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Civil Rights Era and the African American Experience: Investigating American History through a Literary Lens

Author: Erin Swan-Potras


Anna Howard Shaw Middle School

Year: 2009

Seminar: American Political Culture

Grade Level: 6-8

Keywords: 1950s, 1960s, African American figures, Alabama, American Civil Rights Movement, Birmingham, Children's March, Civil Rights Movement, commercialism, discrimination, Historical Context, Music, political context, segregation, social context, Technology, video

School Subject(s): African American History, American History, History, Music, Political Science, Social Studies

This unit is designed to teach students the American Civil Rights Movement using various approaches. First, the students will learn of the political, social and historical contexts that preceded the Civil Rights Movement. The teacher will help students to understand these contexts by researching various African American figures that all experienced racial segregation and discrimination in various ways. Then, the Civil Rights Movement will be introduced to the students through a study of the various issues that were being protested and the ways in which these issues were protested. The main event that will be focused on is the Children’s March in Birmingham, Alabama in 1963. Students will learn of these events through a historical study in non-fiction accounts, a documentary, analyzing primary documents, and through a historical fiction novel.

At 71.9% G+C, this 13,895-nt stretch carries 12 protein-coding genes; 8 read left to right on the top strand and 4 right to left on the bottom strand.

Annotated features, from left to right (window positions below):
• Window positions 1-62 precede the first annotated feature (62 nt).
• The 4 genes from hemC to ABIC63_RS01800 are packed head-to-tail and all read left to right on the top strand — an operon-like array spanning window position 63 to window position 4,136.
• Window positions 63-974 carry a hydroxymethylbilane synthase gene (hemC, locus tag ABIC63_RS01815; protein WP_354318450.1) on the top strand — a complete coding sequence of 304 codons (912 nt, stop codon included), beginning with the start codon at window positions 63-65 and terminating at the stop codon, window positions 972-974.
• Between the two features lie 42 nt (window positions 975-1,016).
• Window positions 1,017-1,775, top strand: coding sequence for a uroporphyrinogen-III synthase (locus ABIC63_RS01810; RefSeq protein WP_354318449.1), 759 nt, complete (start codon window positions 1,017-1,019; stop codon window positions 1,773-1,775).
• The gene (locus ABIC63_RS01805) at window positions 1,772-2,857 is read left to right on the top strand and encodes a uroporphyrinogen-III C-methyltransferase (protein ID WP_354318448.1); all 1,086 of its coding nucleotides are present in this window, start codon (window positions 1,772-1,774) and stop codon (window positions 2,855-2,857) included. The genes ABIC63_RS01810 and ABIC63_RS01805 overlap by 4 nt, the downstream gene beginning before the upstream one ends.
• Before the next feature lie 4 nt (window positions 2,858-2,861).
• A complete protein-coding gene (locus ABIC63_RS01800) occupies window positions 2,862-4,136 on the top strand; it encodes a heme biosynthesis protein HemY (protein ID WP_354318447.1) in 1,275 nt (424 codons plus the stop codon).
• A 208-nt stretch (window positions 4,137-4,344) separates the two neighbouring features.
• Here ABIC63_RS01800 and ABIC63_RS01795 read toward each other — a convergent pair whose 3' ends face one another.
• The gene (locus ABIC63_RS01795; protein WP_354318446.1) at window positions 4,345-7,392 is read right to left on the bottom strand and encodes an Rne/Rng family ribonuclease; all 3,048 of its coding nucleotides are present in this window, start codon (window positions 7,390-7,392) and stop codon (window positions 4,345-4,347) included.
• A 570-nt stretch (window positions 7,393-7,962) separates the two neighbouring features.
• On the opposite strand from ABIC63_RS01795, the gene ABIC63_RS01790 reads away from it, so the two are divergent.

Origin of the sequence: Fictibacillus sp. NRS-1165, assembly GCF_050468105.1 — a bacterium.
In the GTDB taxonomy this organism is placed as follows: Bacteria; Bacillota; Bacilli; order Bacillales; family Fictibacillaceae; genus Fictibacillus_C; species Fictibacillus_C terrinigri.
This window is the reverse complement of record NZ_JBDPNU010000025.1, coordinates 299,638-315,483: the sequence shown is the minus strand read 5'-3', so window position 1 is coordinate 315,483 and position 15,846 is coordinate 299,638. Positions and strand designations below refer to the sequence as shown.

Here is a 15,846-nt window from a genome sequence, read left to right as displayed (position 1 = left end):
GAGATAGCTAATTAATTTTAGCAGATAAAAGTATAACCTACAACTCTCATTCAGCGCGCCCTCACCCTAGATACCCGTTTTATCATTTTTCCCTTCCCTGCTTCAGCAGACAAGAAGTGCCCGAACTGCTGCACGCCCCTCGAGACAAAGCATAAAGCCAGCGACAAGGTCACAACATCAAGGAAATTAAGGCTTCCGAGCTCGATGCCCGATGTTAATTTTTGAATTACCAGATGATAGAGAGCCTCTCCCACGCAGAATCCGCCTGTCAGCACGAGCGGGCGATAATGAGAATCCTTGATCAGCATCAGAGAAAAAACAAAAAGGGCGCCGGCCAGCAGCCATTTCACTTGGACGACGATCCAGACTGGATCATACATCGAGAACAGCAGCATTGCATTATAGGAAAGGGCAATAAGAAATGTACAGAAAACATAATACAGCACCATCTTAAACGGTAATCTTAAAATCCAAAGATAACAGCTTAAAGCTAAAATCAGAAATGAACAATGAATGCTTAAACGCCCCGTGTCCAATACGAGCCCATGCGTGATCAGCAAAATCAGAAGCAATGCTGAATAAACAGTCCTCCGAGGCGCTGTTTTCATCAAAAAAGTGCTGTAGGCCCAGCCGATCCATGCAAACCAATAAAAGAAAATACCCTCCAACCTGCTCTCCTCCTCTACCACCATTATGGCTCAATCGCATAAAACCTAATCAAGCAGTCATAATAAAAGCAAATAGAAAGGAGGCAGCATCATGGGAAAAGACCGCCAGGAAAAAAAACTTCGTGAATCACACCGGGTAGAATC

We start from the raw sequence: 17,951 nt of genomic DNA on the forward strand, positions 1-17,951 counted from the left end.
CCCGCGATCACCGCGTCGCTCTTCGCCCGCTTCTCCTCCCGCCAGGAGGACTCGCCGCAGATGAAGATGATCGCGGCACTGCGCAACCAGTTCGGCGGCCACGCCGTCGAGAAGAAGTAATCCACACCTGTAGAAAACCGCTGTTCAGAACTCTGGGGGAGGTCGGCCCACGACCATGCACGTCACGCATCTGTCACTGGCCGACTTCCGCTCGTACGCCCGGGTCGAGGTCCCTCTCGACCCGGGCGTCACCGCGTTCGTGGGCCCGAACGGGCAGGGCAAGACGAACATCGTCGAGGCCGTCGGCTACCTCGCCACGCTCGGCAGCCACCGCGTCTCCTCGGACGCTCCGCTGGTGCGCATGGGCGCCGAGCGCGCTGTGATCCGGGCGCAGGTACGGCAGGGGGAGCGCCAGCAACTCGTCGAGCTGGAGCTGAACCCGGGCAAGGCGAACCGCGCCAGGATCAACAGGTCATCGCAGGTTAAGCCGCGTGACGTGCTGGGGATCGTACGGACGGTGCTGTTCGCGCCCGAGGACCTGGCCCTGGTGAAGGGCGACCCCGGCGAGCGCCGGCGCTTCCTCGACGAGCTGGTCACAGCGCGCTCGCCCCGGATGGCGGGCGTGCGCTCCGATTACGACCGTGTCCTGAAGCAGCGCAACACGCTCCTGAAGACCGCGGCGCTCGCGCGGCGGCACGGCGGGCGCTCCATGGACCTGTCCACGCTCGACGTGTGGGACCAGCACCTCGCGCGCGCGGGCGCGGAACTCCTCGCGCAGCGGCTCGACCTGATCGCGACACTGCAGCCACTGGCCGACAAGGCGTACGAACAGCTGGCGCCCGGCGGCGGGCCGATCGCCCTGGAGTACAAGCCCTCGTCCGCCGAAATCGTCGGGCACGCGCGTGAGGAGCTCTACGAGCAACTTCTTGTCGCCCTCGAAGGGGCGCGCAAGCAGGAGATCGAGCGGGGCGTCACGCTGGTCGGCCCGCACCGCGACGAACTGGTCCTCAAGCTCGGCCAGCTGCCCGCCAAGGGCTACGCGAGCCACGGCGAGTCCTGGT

This is a curriculum unit that can be integrated into a year-long elective course or as an isolated unit to accompany a social studies or reading/writing course. Although this unit is created to be taught at the middle school level (grades 6-8), a teacher could modify the course to the high school level. Upon completing this unit, students will gain a thorough understanding of the American Civil Rights Era, specifically during the American 1950’s and 1960’s. Furthermore, students will learn of the Civil Rights movement by researching and viewing these events through an African American lens by focusing on major African American figures who played important roles in the American 1950’s and 1960’s.

Finally, this class can be seen as a humanities class because the teacher will integrate art and music from the time period to reinforce the content taught. Because this era was coupled with the boom in technology and commercialism in America (i.e. – TV and other media), it is highly relevant and important to supplement this course with a variety of multimedia elements. Specifically, news footage from Civil Rights marches, video and/or sound clips of Martin Luther King Jr.’s speech, music from the time, etc. will all be integrated and woven into the curriculum.

Download Unit: Swan-2.pdf

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